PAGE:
A year ago today, somewhere in the UK, a man died. We don’t know who he was or who his family are but in his last hours they gave us a gift we could never repay. For that family the day would visit them with darkness and touch them each with grief, changing what they carry from then on. And their kindness in their sorrow kindled hope in each of us; a chance to take us through our own gathering darkness and on to brighter days.
Lucia walked down the corridor a year ago this afternoon from the Liver Intensive Therapy Unit (LITU) to the Liver Transplant Theatre with her head held high and her heart full of hope. Our words, our hugs and kisses were poor expressions of the depth of feeling of us all, but they had to carry us through. “See you next year,” Lucia said, with a smile that lights us still. “You’ll see me before then but I’ll still be asleep!”
After 14 hours in the theatre and the most demanding of transplant operations, the surgeon came to us in the waiting room. Two hours earlier the transplant coordinator had warned us that it wasn’t going well. “They are doing everything they possibly can so we are hoping and praying it can be enough and we’ll see how it goes.”
We don’t remember breathing after that until the surgeon came through the door. “Better,” he said. We grasped at the air his words brought. Not better as in “fixed, all OK”, but better than it could have been, better than they all expected, better enough to work with. Better enough to go back to theatre in a couple of hours for much more.
When Lucia received her transplant her donor gave to us…a chance to breathe.
It was a long and hard road that followed until almost five months later and still in LITU, Lucia closed her eyes for the last time and her light and life continue in ways we can’t hug. Those weeks, hours, moments are a mixture of the hardest of images tangled inseparably with the warmth, hope, quiet persistence, resilience and determination of a young woman who said she “couldn’t wait…to be up and about causing mayhem and making trouble”, who had, as she wrote in her last blog (March 2020), “so much more living to do”.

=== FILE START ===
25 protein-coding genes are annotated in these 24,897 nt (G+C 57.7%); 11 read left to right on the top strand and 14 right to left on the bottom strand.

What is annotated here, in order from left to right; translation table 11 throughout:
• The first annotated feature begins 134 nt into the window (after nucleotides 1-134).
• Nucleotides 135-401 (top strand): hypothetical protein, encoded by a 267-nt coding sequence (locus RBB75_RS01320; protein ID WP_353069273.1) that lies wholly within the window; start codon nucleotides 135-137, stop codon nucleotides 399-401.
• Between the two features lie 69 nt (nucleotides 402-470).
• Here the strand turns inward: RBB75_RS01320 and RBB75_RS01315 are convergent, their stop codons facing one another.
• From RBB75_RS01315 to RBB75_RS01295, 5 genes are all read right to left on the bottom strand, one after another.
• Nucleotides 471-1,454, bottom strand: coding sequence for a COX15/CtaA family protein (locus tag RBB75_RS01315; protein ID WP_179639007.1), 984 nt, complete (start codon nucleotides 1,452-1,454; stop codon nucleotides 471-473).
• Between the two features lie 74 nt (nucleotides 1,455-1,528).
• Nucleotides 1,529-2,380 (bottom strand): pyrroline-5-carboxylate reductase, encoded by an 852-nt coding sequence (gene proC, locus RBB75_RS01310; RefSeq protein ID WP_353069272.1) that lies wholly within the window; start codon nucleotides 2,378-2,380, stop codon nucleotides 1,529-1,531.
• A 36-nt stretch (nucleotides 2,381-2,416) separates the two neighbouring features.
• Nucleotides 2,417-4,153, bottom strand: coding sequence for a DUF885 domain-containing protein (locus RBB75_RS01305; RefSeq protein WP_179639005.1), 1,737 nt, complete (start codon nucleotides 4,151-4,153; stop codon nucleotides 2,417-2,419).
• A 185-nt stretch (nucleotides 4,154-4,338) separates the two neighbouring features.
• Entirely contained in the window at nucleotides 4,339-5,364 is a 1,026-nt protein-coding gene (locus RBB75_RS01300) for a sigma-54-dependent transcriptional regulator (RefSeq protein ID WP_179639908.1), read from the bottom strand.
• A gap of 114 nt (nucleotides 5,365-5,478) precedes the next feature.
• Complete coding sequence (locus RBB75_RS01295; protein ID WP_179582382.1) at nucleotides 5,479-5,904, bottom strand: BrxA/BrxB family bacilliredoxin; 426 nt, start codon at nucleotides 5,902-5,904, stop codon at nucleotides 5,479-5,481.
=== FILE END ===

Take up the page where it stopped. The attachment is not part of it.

There was immense care around us all, skill given in kindness and commitment, support and encouragement from family and friends at home and around the world, including some of the youngest voices from Lucia’s teammates in the Games. And there was love enough to hold the four of us together. We worked our way through the intensity of feelings and were graced by Lucia’s smiles, conversation, holding hands, finding ways to hug a little through the ever-present lines and tubes.
We helped her with exercises, physio, and at its best, a routine in a bedside chair to an Alicia Keys track, helped her stand to a walking frame, even make a few steps across the room and back. As always, Lucia helped us more, with her gentleness, her courage, her gracious collaboration with the next things that needed to be done.
When Lucia received her transplant her donor gave to us…the chance to be together.
This was Lucia’s fourth transplant. When anyone asked during those 12 years since her first if the previous transplants had failed, Lucia said, “No. They all worked. They all kept me alive and brought me to today.” Even this last transplant worked. It was other complications that clouded the scene.
So, on this anniversary on which someone’s life ended and gave the chance of a lifetime to our daughter, sister, we are grateful to another donor and to his family. In those few months, even in the darkness, we made more memories together that will last a lifetime. The gracious generosity of Lucia’s last donor, and each one before, will remain in our hearts, treasured and honoured alongside her, with gratitude.